Yet again Day For Night has set itself apart from the mainstream, fortified the underground and provided a unique atmosphere for the city of Houston to experience both art and music in one space.
Over this past weekend, Post HTX — the old downtown Houston post office — was transformed into a sight for the sore eyes of a city that has been through so much in the past few months. With art installations traversing the edges of the cold-war-era, concrete exterior and luminous exhibits spanning two floors on the pitch-black interior, attendees had no shortage of activities to fill their two or three-day stint at the festival.
Upon entering the building, fans were immediately cast into a dark wonderland, only brightened, though ever-so-slightly, by the nearly 20 visual artists that took part in this weekend’s production. Of the many exhibits, however, there were certainly a handful that drew the largest and longest-lingering crowds.
On the first floor of the post office were three of the most visited installations throughout the weekend and all within a 40-yard radius of each other. The first, was Hovver’s “Liminal Scope,” a three ring light and space warp. Accompanying the piece was a repeating soundtrack that boosted the surreal atmosphere and allowed participants to tune out the remainder of the festival if only for a few minutes.
Just around the corner from “Liminal Scope,” was the Instagram hotspot known as “Light Leaks,” star-gazing alternate reality centering around a suspended net of “disco balls” that reflected seemingly infinite specs of light throughout the space and onto viewers. Throughout the entire weekend, the exhibit was filled with festival-goers trying to capture the perfect image for social media and soon thereafter taking a seat underneath the installation to partake in the faux-stargazing phenomenon.
Last but certainly not least on the first floor was VT Pro’s “Telestron” exhibit. With a line snaking throughout the exterior corridor from doors open on Friday through the close of the festival late Sunday evening (actually on Monday until 2:00 a.m.), there is no doubt this was one of the most hyped installations of the weekend.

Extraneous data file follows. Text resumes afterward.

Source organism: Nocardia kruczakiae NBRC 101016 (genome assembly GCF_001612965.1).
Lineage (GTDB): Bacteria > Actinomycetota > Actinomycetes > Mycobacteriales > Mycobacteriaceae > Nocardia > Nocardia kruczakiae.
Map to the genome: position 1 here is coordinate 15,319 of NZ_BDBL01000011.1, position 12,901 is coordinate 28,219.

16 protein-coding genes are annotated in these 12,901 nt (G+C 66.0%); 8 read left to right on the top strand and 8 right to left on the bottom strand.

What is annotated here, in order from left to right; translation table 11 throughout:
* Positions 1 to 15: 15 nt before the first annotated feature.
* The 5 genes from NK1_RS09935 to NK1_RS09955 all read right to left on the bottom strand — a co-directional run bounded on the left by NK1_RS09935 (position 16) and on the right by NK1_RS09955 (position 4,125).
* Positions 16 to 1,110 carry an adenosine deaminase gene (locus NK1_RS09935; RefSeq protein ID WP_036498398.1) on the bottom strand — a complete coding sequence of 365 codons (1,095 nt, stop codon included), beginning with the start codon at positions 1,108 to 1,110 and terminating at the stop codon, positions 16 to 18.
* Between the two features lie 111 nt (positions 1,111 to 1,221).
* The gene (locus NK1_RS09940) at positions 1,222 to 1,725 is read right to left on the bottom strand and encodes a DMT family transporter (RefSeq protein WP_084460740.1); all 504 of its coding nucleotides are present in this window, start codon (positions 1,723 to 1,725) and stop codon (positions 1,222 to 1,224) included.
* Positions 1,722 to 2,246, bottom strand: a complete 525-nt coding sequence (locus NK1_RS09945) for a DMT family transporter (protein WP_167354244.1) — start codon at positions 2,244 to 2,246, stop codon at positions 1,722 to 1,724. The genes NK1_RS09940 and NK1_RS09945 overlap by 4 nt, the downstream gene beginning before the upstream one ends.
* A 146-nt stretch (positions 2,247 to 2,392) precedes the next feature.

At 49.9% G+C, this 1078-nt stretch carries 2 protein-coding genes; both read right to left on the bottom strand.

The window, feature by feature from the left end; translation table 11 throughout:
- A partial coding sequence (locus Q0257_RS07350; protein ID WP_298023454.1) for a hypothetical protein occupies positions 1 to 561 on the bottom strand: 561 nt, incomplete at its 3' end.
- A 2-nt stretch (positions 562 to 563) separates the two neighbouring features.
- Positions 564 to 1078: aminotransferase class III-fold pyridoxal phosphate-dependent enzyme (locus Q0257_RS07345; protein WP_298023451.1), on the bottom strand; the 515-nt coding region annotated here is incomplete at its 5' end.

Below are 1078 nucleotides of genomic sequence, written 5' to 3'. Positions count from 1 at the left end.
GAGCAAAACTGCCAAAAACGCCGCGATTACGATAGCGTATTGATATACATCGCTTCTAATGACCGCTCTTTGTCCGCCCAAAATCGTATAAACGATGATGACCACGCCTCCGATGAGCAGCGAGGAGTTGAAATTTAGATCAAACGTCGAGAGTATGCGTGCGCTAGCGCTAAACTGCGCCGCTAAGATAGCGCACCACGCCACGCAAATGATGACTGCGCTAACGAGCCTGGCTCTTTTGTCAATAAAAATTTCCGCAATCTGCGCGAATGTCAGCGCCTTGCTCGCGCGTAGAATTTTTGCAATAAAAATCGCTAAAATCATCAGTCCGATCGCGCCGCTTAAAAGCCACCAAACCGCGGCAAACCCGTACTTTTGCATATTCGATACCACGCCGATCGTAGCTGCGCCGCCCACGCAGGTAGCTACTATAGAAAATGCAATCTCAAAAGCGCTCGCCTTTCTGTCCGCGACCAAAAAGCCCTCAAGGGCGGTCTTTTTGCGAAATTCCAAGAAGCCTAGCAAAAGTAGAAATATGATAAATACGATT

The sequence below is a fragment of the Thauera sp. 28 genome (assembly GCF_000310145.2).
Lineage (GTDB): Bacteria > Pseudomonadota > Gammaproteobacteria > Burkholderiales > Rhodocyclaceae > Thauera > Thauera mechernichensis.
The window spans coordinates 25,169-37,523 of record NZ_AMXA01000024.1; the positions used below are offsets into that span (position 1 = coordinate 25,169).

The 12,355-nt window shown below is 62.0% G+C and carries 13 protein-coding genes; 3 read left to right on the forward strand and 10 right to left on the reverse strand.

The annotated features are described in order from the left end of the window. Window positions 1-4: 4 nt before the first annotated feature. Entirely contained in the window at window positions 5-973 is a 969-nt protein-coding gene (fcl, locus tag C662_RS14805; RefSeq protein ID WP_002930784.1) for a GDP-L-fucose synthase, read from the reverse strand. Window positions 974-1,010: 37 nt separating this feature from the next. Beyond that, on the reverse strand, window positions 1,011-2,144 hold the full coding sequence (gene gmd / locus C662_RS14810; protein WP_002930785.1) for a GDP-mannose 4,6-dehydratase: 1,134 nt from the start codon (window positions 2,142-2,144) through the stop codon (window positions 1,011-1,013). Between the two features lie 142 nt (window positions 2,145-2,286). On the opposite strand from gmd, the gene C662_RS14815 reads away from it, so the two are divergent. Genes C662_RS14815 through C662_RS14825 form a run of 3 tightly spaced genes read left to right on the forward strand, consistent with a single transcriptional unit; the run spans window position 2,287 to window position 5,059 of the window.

Upon finally gaining entry after a lengthy wait, fans either sat or stood within the installation and saw the power of robotics in full-action. On either side of the room sat identical robotic arms attached to a singular luminescent geometric figure that emitted a radiant, warm golden color at the start of the spectacle. As the robots began to “perform,” with one another, viewers were left to wonder whether the robots were doing so in harmony or discord. At many points throughout the performance, the two arms moved wholly in-sync and traced each other’s delicate movements. At other times, they cast powerfully bright beams at one another to a treacherous soundtrack reminiscent of the movie “Inception.”
After exhausting the several exhibits on the first floor, it was up to the second that many attendees traveled. Here, fans were greeted with an all-encompassing waterfall, colorfully shifting sands, an interactive adult playground filled with cameras, code and LED screens that reacted in various manners, and much more. Above all else, were two charismatic lighting displays that invited festival-goers to take a seat inside the art. First, Playmode curated a riveting combination of light and sound in its exhibit “Cluster,” within which fans could witness the dancing of colors surround them on the warehouse pillars to an ominous soundtrack.
Lastly, Matthew Schreiber’s “Ricochet” was a wild success as fans interacted with a complex and mathematically precise double pyramid of red lasers. Viewers often found themselves attempting to uncover the secret behind the beauty by waving their hands, heads and feet throughout the the lines of laser beams.
Overall, the exhibits are what truly set the festival apart and drive the continued innovation of Day For Night. Having successfully completed its third year (second year at Post HTX), the city of Houston is eager is to see what festival organizer Omar Afra has in store in the coming years.